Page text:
The closest I found to an actually adversarial “impersonation” of Obama (and it’s really just a characterization, but with comic potential) is this, from Karl Rove of all people:

“…even if you never met him, you know this guy. He’s the guy at the country club with the beautiful date, holding a martini and a cigarette that stands against the wall and makes snide comments about everyone who passes by.”

Not saying it’s right or wrong, this characterization — just that it has the core of a comic representation the way Tina Fey’s Palin does. Rove’s Obama-the-trickster verbal image, and that iconic cigarette photo, are as close as anyone gets to an alt-Obama representation in art.

Rove is building an “anti-elitist” ad campaign around this idea, so he’s twisting it to his new purpose.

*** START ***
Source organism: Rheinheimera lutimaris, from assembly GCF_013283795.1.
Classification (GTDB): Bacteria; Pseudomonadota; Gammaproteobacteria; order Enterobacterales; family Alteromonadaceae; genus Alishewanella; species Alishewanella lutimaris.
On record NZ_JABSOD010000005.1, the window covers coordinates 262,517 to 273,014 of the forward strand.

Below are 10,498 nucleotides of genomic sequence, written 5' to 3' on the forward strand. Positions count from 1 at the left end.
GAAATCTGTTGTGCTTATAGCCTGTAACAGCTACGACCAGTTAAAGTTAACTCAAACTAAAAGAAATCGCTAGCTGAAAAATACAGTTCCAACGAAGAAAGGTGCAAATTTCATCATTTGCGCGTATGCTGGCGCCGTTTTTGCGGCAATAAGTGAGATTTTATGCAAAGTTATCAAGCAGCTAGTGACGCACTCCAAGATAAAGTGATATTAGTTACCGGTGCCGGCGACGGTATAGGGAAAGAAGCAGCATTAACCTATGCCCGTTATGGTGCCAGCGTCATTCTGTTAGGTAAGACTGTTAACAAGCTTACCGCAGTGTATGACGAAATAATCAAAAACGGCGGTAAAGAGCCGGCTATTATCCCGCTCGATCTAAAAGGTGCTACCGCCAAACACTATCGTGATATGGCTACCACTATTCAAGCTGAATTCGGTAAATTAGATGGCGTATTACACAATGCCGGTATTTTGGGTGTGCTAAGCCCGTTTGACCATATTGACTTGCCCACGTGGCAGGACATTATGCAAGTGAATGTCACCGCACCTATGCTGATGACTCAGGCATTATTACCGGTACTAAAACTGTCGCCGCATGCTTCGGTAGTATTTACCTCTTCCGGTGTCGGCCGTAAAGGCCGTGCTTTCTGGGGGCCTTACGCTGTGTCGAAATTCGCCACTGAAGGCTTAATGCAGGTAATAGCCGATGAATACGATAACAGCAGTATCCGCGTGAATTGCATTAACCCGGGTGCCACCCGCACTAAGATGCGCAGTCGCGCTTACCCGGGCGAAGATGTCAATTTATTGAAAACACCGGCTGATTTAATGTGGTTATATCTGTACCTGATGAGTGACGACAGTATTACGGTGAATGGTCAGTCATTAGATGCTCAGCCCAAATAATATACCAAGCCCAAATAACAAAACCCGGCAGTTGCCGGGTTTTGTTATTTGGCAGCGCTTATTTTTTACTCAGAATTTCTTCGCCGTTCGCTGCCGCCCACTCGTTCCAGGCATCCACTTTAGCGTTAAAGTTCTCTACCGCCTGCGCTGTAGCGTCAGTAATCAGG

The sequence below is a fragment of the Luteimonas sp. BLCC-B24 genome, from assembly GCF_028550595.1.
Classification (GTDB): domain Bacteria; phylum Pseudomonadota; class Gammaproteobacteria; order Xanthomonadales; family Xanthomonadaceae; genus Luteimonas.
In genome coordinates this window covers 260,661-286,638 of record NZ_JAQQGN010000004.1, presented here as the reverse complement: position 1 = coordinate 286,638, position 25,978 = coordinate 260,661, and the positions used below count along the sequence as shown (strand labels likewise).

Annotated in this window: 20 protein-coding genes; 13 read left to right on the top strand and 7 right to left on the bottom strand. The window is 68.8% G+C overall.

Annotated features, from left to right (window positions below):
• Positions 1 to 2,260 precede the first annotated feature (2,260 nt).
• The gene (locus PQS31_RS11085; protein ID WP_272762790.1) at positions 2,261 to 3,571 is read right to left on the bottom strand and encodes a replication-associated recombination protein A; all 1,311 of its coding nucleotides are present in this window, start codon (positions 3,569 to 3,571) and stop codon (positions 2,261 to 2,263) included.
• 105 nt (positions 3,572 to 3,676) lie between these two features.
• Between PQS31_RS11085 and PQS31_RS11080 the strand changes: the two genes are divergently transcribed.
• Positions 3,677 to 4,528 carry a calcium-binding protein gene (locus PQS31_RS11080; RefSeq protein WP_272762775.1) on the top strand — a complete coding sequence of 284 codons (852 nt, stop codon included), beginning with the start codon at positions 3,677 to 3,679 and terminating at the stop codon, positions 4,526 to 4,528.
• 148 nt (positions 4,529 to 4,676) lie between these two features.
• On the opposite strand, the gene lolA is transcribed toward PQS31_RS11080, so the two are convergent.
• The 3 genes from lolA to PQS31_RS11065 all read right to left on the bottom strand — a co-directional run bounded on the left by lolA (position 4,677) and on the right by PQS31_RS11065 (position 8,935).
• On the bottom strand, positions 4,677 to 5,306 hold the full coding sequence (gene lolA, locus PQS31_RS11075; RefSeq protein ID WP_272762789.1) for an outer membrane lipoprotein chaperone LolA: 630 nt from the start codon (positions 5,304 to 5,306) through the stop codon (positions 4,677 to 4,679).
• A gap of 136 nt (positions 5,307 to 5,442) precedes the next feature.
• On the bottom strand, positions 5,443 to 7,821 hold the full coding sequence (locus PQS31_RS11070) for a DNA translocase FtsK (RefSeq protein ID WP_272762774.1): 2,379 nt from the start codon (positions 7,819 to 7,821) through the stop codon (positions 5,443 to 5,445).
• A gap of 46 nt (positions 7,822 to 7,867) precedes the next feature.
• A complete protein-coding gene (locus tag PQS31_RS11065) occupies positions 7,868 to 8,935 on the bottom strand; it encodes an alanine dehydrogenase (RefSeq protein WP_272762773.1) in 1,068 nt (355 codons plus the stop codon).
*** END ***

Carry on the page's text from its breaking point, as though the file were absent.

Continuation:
But the core image is broader. Using this core as a base — the self-absorbed, poised Mr. Smarter-than-you — the self-confident opportunist who wants your help but won’t give his (why won’t he go to Wisconsin for the Walker Recall?) — could have real comic potential.

Will we ever see this alt-Obama reflected in art, performance or otherwise? I’m not sure. It may have to wait for the day when Obama has descended and the world
perhaps sees the misdirections and missed opportunities of his reign, as James Galbraith has done:

[T]he President … is a young man. Unlike say Lyndon B. Johnson or Jimmy Carter, when his term ends he won’t be able simply to go home. He’ll need a big house in a gated suburb, with high walls and rich friends….

[But that] won’t save him. For if and when he ventures out, for the rest of his life, the eyes of all those, whose hopes he once raised will follow him. The old, the poor, the jobless, the homeless: their eyes will follow him wherever he goes.

Now that’s a counter-narrative to conjure with. Ouch.

GP

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Gaius Publius is a professional writer living on the West Coast of the United States. Click here for more. Follow him on Twitter @Gaius_Publius and Facebook.